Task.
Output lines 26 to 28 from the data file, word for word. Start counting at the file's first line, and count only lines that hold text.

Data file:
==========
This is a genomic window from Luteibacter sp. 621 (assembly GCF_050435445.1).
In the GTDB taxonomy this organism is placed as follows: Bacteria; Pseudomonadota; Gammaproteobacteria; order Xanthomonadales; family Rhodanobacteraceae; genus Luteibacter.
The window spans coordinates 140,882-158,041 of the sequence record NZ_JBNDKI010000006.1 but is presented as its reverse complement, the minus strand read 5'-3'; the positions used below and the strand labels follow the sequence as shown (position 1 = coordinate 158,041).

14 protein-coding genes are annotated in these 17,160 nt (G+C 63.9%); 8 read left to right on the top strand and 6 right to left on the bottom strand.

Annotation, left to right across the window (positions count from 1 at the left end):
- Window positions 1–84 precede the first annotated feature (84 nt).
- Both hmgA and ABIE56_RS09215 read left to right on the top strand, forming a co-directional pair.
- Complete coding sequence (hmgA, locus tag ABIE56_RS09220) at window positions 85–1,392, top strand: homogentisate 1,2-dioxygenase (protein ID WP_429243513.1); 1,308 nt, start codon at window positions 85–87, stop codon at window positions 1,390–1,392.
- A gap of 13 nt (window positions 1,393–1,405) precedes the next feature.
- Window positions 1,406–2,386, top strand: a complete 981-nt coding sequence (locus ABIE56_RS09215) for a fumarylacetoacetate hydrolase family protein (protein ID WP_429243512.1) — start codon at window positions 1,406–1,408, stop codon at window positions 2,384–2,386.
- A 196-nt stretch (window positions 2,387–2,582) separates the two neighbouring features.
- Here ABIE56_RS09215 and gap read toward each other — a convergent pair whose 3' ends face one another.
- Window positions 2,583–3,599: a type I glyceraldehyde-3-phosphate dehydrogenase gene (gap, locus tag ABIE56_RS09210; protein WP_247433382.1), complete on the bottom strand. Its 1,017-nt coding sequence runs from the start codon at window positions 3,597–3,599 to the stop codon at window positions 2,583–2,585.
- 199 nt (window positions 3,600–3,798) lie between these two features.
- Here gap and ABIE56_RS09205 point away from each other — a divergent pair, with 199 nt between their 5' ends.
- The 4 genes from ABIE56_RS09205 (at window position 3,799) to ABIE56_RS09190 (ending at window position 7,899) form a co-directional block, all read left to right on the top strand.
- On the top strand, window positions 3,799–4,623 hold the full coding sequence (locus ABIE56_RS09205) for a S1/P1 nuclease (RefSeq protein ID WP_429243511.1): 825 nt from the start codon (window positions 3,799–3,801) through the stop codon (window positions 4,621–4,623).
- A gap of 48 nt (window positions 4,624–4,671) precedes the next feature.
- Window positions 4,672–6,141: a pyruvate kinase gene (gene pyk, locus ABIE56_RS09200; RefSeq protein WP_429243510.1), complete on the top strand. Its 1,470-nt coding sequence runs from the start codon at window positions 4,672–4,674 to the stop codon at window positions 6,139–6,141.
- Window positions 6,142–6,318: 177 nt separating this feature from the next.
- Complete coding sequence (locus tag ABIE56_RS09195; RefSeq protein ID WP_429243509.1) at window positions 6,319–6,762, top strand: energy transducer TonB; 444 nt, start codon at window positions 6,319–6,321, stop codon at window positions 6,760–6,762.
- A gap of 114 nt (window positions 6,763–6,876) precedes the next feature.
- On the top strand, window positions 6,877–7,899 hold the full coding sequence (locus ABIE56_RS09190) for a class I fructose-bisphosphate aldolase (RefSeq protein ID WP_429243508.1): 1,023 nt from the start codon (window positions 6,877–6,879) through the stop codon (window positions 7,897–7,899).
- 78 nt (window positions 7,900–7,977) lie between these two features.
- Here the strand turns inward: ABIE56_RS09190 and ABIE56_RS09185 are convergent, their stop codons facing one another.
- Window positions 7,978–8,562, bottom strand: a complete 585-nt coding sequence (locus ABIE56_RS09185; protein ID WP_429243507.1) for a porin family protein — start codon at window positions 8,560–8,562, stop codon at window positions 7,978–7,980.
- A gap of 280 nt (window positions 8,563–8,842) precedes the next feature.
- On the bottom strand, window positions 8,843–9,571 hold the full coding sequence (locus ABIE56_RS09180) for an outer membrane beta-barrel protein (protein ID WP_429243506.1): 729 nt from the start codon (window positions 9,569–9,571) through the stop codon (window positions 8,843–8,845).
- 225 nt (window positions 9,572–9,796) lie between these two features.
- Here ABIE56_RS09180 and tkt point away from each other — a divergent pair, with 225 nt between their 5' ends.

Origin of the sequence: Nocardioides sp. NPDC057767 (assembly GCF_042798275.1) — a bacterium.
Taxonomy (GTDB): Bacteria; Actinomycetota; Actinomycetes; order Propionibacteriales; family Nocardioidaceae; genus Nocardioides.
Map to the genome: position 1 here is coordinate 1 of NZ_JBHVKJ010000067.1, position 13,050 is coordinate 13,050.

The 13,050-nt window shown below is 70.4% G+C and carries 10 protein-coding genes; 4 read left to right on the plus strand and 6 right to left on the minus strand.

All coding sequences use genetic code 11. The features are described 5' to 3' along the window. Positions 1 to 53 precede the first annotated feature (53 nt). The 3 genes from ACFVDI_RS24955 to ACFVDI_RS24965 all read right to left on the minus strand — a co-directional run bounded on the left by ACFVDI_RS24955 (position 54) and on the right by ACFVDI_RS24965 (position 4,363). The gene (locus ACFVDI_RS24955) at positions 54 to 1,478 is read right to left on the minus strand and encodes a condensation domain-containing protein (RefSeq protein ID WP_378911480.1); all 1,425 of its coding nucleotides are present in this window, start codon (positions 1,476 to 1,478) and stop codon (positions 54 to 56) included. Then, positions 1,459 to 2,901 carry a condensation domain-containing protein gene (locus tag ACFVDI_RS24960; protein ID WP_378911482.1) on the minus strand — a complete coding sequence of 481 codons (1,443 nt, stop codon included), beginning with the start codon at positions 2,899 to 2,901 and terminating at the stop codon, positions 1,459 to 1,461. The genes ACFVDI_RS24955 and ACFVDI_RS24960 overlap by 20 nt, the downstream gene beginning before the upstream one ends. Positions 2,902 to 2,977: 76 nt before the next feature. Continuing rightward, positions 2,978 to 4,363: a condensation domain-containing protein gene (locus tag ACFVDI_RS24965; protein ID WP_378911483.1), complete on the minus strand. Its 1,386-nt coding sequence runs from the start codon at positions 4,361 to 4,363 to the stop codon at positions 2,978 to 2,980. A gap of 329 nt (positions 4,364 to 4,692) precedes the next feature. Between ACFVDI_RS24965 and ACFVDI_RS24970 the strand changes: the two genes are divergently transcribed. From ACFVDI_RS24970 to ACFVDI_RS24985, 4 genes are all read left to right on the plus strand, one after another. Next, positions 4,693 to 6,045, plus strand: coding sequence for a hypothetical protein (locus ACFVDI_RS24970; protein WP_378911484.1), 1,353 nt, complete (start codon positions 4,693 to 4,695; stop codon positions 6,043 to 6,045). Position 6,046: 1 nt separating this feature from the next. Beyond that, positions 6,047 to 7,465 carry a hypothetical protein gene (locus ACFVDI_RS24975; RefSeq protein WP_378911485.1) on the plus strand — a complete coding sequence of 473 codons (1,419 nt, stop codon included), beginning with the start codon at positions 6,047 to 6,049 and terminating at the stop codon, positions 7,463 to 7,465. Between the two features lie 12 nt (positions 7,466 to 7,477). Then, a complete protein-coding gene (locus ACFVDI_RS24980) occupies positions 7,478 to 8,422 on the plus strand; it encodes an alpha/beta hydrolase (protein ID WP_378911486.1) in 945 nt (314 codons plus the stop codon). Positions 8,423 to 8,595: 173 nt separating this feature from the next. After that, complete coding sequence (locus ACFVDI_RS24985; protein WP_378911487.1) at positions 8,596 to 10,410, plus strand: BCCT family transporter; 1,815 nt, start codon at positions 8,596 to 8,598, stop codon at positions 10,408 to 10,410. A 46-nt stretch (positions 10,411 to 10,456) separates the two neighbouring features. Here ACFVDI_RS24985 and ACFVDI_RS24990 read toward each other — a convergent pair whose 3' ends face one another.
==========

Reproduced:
- Window positions 7,978–8,562, bottom strand: a complete 585-nt coding sequence (locus ABIE56_RS09185; protein ID WP_429243507.1) for a porin family protein — start codon at window positions 8,560–8,562, stop codon at window positions 7,978–7,980.
- A gap of 280 nt (window positions 8,563–8,842) precedes the next feature.
- On the bottom strand, window positions 8,843–9,571 hold the full coding sequence (locus ABIE56_RS09180) for an outer membrane beta-barrel protein (protein ID WP_429243506.1): 729 nt from the start codon (window positions 9,569–9,571) through the stop codon (window positions 8,843–8,845).